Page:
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Liam Rado connecting new comedians with Ruckus Productions

Two years ago, Liam Rado was lying on a sofa wondering what they were going to do with their life.

Liam Rado knows how important a sense of humour is to a healthy life.

It kind of saved theirs.

When they aren't bartending, working the pot shop, or performing live, the 26-year-old Rado, aka 'Big Nasty L' is one of the four horsemen of local comedians Kia 'Highballer' Mazar, Logan 'Boogie' Brown, Danny 'Da Foreigner' Meyer running Ruckus Productions.

They weren't always so ambitious.

Two years ago, the Ottawa native was living in his family's basement, smoking pot and struggling with their mental health. Their father had just died of cancer and they were struggling to come out as a bisexual man. Their life was going around in circles.

Then, in June 2020, Rado finally decided to get up off the sofa, get a job and get a life.

“I used to be really angry,” Rado says. “My apartment was in disarray. The only thing missing was rotting food in the fridge. I was in a bad place. But I started taking small steps to have a life. Clean my apartment, then I got a job. One thing lead to another.”

Working at a pot paraphernalia shop, they realized they were a natural salesman who liked people, liked to talk. They reclaimed some self esteem, enough at least to try the thing at the top of their bucket list, standup comedy. Like his favourite comedian Dave Chapelle. They liked it.

The more Rado did, the more they realized they had a voracious appetite for life. They met another comedian Danny Meyer. Together, they shared a dream of creating a safe place where new standup comedians could break the rules, try new material, fall on their face, and succeed. In 2021, they started doing shows at the Glebe Central Pub.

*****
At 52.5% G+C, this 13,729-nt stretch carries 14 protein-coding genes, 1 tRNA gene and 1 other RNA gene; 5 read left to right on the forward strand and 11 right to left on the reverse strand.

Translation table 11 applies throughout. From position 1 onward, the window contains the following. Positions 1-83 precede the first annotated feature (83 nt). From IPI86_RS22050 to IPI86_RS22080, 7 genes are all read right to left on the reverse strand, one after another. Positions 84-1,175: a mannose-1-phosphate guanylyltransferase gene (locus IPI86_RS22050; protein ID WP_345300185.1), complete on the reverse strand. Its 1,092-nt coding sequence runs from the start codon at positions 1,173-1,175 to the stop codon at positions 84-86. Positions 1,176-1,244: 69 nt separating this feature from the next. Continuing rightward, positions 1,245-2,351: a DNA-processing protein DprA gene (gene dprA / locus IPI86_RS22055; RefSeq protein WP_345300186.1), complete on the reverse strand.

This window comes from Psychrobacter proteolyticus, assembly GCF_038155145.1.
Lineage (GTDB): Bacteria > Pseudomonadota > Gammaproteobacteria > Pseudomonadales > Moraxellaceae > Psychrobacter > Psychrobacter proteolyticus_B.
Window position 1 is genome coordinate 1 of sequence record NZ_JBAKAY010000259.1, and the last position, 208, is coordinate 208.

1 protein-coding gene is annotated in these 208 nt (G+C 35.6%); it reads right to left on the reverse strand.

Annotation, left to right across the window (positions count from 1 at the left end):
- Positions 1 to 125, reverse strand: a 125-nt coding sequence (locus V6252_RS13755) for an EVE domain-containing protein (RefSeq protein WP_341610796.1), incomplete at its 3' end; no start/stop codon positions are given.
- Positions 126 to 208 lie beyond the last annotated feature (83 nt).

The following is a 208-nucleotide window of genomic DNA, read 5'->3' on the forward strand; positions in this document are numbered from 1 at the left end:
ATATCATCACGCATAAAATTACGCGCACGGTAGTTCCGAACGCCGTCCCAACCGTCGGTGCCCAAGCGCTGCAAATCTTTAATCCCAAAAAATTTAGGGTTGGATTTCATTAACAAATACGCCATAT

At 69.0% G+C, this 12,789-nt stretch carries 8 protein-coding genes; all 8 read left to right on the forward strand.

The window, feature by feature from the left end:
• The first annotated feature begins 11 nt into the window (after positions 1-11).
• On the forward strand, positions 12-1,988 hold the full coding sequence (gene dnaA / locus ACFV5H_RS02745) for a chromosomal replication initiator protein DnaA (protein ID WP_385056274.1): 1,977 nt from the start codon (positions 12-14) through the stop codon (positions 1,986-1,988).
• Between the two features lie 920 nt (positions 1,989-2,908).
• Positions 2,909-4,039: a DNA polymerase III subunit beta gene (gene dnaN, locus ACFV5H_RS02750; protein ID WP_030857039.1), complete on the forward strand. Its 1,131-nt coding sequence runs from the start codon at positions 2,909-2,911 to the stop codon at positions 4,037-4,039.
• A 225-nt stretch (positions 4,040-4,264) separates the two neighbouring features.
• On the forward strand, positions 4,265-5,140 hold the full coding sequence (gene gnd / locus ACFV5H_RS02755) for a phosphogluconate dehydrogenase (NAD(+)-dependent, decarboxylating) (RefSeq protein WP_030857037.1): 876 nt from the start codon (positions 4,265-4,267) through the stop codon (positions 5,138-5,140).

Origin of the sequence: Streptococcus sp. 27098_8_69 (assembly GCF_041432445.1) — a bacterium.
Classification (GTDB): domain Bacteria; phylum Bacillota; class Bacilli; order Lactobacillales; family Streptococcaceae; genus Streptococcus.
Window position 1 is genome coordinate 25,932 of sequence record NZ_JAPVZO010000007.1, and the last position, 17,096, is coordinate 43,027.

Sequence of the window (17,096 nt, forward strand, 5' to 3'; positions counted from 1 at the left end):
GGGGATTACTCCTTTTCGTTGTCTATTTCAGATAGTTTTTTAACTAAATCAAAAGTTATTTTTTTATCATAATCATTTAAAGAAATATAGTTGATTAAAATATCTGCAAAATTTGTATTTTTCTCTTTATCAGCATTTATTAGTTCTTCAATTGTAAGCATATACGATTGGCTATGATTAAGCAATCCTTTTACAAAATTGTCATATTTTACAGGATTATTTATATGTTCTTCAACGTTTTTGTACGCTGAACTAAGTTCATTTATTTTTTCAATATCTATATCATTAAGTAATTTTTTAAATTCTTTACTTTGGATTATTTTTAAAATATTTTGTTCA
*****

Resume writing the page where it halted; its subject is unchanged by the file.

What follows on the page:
“We had no idea what we were doing,” Rado says laughing. “It didn't matter, we got the ball rolling. When we started, comedy was a bit like a dying art. No one I knew had ever seen live comedy, but they came to our shows.

“When the Wu-Tang Clan came into the hip-hop world, they did things that none had ever done. That's what we're trying to do with comedy,” Rado explains why they named the venture “Ruckus”. “We want to do comedy differently. We want to be loud and fast and be ourselves hard.”

Rado and company's current plan is to continue booking shows with up-and-comers like Emmett Morrison, Logan Brown, Abdullah Uzman and Jeff Davis and add live concerts. Follow them on Instagram and Youtube at ruckuscomedy and on Tik Tok at ruckusproductions, and their website

“Comedians are like trapeze artists,” they add. “The way things are today, you don't want to be too woke of a comedian, nor do you want to be too edgy. You want to walk the line. It's a hard thing to do, and it's easy to get into trouble. Sometimes I'm too edgy, sometimes I'm too woke, but there's humour in everything. You need to push for the fences.”

“This Live on Elgin room is going to be bumpin' tonight,” they assure me. “We're sold out because people need to be together. They need to have a shared experience you only get at a live show. That's what it's all about.”

So far, Rado's found an audience once again for live comedy. After a couple years of COVID pandemic lifestyle, people, they conclude, are very happy to be out and about together again.

“My life started during COVID,” he says. “The only reason I got vaccinated was so that I could keep doing comedy. What started as a sick hobby, has turned into my life's purpose.”



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